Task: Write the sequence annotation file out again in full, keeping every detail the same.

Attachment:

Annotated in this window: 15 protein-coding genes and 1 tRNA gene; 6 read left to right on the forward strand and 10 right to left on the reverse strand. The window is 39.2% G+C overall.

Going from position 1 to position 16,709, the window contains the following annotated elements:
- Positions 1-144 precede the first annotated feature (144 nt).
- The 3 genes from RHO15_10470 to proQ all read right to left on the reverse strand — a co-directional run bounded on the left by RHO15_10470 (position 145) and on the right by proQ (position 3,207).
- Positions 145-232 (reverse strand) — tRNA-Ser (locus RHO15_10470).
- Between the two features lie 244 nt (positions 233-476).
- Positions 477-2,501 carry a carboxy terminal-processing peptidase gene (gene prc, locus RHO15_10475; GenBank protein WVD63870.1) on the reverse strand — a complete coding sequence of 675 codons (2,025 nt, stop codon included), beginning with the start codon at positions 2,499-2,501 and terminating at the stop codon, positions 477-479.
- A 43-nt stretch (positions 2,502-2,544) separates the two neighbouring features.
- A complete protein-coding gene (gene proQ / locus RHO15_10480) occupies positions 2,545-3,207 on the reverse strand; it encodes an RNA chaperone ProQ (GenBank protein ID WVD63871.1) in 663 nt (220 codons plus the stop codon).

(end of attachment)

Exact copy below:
Annotated in this window: 15 protein-coding genes and 1 tRNA gene; 6 read left to right on the forward strand and 10 right to left on the reverse strand. The window is 39.2% G+C overall.

Going from position 1 to position 16,709, the window contains the following annotated elements:
- Positions 1-144 precede the first annotated feature (144 nt).
- The 3 genes from RHO15_10470 to proQ all read right to left on the reverse strand — a co-directional run bounded on the left by RHO15_10470 (position 145) and on the right by proQ (position 3,207).
- Positions 145-232 (reverse strand) — tRNA-Ser (locus RHO15_10470).
- Between the two features lie 244 nt (positions 233-476).
- Positions 477-2,501 carry a carboxy terminal-processing peptidase gene (gene prc, locus RHO15_10475; GenBank protein WVD63870.1) on the reverse strand — a complete coding sequence of 675 codons (2,025 nt, stop codon included), beginning with the start codon at positions 2,499-2,501 and terminating at the stop codon, positions 477-479.
- A 43-nt stretch (positions 2,502-2,544) separates the two neighbouring features.
- A complete protein-coding gene (gene proQ / locus RHO15_10480) occupies positions 2,545-3,207 on the reverse strand; it encodes an RNA chaperone ProQ (GenBank protein ID WVD63871.1) in 663 nt (220 codons plus the stop codon).